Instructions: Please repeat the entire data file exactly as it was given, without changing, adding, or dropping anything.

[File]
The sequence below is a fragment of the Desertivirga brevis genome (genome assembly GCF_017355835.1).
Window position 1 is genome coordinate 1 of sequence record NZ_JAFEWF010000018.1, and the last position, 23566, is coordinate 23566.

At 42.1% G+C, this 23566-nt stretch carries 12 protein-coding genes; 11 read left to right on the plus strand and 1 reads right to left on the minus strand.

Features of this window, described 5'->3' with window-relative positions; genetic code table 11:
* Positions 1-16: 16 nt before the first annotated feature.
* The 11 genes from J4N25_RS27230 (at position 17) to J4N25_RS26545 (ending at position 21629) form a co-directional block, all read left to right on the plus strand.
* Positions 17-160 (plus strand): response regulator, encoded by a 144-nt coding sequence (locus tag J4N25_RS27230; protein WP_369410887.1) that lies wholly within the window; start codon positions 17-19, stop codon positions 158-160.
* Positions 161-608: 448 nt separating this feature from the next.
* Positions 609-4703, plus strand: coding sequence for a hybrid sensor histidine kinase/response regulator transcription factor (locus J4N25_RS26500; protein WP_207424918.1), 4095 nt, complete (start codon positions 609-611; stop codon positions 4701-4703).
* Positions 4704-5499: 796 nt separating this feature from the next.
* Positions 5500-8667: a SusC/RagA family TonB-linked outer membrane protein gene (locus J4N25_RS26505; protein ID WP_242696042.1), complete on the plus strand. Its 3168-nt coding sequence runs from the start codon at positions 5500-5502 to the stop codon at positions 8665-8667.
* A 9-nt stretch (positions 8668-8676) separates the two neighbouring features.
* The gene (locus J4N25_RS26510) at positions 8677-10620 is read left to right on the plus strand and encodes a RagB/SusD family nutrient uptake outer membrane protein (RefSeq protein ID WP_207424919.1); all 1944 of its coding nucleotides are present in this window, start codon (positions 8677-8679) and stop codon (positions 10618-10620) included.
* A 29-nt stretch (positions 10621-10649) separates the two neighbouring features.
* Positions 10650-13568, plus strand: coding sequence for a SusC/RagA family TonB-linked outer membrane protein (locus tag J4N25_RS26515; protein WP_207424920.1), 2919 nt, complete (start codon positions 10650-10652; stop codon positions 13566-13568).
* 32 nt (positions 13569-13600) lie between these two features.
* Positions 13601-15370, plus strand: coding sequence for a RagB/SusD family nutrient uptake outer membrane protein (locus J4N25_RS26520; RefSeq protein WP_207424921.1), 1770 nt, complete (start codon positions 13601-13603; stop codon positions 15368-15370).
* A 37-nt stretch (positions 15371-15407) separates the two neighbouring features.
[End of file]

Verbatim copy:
The sequence below is a fragment of the Desertivirga brevis genome (genome assembly GCF_017355835.1).
Window position 1 is genome coordinate 1 of sequence record NZ_JAFEWF010000018.1, and the last position, 23566, is coordinate 23566.

At 42.1% G+C, this 23566-nt stretch carries 12 protein-coding genes; 11 read left to right on the plus strand and 1 reads right to left on the minus strand.

Features of this window, described 5'->3' with window-relative positions; genetic code table 11:
* Positions 1-16: 16 nt before the first annotated feature.
* The 11 genes from J4N25_RS27230 (at position 17) to J4N25_RS26545 (ending at position 21629) form a co-directional block, all read left to right on the plus strand.
* Positions 17-160 (plus strand): response regulator, encoded by a 144-nt coding sequence (locus tag J4N25_RS27230; protein WP_369410887.1) that lies wholly within the window; start codon positions 17-19, stop codon positions 158-160.
* Positions 161-608: 448 nt separating this feature from the next.
* Positions 609-4703, plus strand: coding sequence for a hybrid sensor histidine kinase/response regulator transcription factor (locus J4N25_RS26500; protein WP_207424918.1), 4095 nt, complete (start codon positions 609-611; stop codon positions 4701-4703).
* Positions 4704-5499: 796 nt separating this feature from the next.
* Positions 5500-8667: a SusC/RagA family TonB-linked outer membrane protein gene (locus J4N25_RS26505; protein ID WP_242696042.1), complete on the plus strand. Its 3168-nt coding sequence runs from the start codon at positions 5500-5502 to the stop codon at positions 8665-8667.
* A 9-nt stretch (positions 8668-8676) separates the two neighbouring features.
* The gene (locus J4N25_RS26510) at positions 8677-10620 is read left to right on the plus strand and encodes a RagB/SusD family nutrient uptake outer membrane protein (RefSeq protein ID WP_207424919.1); all 1944 of its coding nucleotides are present in this window, start codon (positions 8677-8679) and stop codon (positions 10618-10620) included.
* A 29-nt stretch (positions 10621-10649) separates the two neighbouring features.
* Positions 10650-13568, plus strand: coding sequence for a SusC/RagA family TonB-linked outer membrane protein (locus tag J4N25_RS26515; protein WP_207424920.1), 2919 nt, complete (start codon positions 10650-10652; stop codon positions 13566-13568).
* 32 nt (positions 13569-13600) lie between these two features.
* Positions 13601-15370, plus strand: coding sequence for a RagB/SusD family nutrient uptake outer membrane protein (locus J4N25_RS26520; RefSeq protein WP_207424921.1), 1770 nt, complete (start codon positions 13601-13603; stop codon positions 15368-15370).
* A 37-nt stretch (positions 15371-15407) separates the two neighbouring features.